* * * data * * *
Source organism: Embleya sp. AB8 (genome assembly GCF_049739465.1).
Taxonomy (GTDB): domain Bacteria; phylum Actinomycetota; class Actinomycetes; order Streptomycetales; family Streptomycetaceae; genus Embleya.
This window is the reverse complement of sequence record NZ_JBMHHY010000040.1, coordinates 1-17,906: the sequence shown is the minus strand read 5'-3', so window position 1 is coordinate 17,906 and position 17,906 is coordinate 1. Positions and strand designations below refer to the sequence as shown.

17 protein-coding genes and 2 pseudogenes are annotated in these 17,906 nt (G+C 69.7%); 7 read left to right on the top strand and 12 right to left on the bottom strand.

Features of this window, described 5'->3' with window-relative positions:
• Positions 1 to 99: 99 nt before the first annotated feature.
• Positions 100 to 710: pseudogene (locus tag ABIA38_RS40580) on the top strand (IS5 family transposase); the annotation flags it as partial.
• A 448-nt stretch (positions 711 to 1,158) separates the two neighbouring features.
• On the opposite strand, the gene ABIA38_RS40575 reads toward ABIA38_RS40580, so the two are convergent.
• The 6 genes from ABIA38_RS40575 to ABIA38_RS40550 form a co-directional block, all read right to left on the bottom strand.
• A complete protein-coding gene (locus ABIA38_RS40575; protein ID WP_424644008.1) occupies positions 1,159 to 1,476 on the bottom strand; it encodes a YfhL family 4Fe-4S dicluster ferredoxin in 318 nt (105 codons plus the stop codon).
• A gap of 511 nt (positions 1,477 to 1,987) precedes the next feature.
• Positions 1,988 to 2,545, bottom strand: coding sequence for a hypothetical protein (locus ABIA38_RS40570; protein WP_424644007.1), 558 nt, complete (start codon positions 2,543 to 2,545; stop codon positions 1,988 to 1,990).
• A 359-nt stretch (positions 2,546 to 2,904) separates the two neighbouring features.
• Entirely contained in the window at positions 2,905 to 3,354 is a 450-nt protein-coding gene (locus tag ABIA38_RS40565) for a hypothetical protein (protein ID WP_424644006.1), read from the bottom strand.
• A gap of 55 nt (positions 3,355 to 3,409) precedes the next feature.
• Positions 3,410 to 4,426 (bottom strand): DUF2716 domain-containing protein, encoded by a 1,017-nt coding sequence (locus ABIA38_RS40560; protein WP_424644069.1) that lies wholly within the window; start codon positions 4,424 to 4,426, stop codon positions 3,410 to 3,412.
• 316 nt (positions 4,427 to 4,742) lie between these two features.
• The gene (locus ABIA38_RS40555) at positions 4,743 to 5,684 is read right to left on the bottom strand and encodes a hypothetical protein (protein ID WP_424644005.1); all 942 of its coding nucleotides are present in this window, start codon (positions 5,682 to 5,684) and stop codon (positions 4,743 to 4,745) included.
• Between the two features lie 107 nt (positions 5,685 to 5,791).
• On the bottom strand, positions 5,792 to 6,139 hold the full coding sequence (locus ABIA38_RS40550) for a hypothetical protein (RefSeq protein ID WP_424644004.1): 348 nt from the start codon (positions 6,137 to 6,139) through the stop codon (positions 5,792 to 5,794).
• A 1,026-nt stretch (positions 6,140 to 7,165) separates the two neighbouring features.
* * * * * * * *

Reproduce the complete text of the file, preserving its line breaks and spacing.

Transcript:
Source organism: Embleya sp. AB8 (genome assembly GCF_049739465.1).
Taxonomy (GTDB): domain Bacteria; phylum Actinomycetota; class Actinomycetes; order Streptomycetales; family Streptomycetaceae; genus Embleya.
This window is the reverse complement of sequence record NZ_JBMHHY010000040.1, coordinates 1-17,906: the sequence shown is the minus strand read 5'-3', so window position 1 is coordinate 17,906 and position 17,906 is coordinate 1. Positions and strand designations below refer to the sequence as shown.

17 protein-coding genes and 2 pseudogenes are annotated in these 17,906 nt (G+C 69.7%); 7 read left to right on the top strand and 12 right to left on the bottom strand.

Features of this window, described 5'->3' with window-relative positions:
• Positions 1 to 99: 99 nt before the first annotated feature.
• Positions 100 to 710: pseudogene (locus tag ABIA38_RS40580) on the top strand (IS5 family transposase); the annotation flags it as partial.
• A 448-nt stretch (positions 711 to 1,158) separates the two neighbouring features.
• On the opposite strand, the gene ABIA38_RS40575 reads toward ABIA38_RS40580, so the two are convergent.
• The 6 genes from ABIA38_RS40575 to ABIA38_RS40550 form a co-directional block, all read right to left on the bottom strand.
• A complete protein-coding gene (locus ABIA38_RS40575; protein ID WP_424644008.1) occupies positions 1,159 to 1,476 on the bottom strand; it encodes a YfhL family 4Fe-4S dicluster ferredoxin in 318 nt (105 codons plus the stop codon).
• A gap of 511 nt (positions 1,477 to 1,987) precedes the next feature.
• Positions 1,988 to 2,545, bottom strand: coding sequence for a hypothetical protein (locus ABIA38_RS40570; protein WP_424644007.1), 558 nt, complete (start codon positions 2,543 to 2,545; stop codon positions 1,988 to 1,990).
• A 359-nt stretch (positions 2,546 to 2,904) separates the two neighbouring features.
• Entirely contained in the window at positions 2,905 to 3,354 is a 450-nt protein-coding gene (locus tag ABIA38_RS40565) for a hypothetical protein (protein ID WP_424644006.1), read from the bottom strand.
• A gap of 55 nt (positions 3,355 to 3,409) precedes the next feature.
• Positions 3,410 to 4,426 (bottom strand): DUF2716 domain-containing protein, encoded by a 1,017-nt coding sequence (locus ABIA38_RS40560; protein WP_424644069.1) that lies wholly within the window; start codon positions 4,424 to 4,426, stop codon positions 3,410 to 3,412.
• 316 nt (positions 4,427 to 4,742) lie between these two features.
• The gene (locus ABIA38_RS40555) at positions 4,743 to 5,684 is read right to left on the bottom strand and encodes a hypothetical protein (protein ID WP_424644005.1); all 942 of its coding nucleotides are present in this window, start codon (positions 5,682 to 5,684) and stop codon (positions 4,743 to 4,745) included.
• Between the two features lie 107 nt (positions 5,685 to 5,791).
• On the bottom strand, positions 5,792 to 6,139 hold the full coding sequence (locus ABIA38_RS40550) for a hypothetical protein (RefSeq protein ID WP_424644004.1): 348 nt from the start codon (positions 6,137 to 6,139) through the stop codon (positions 5,792 to 5,794).
• A 1,026-nt stretch (positions 6,140 to 7,165) separates the two neighbouring features.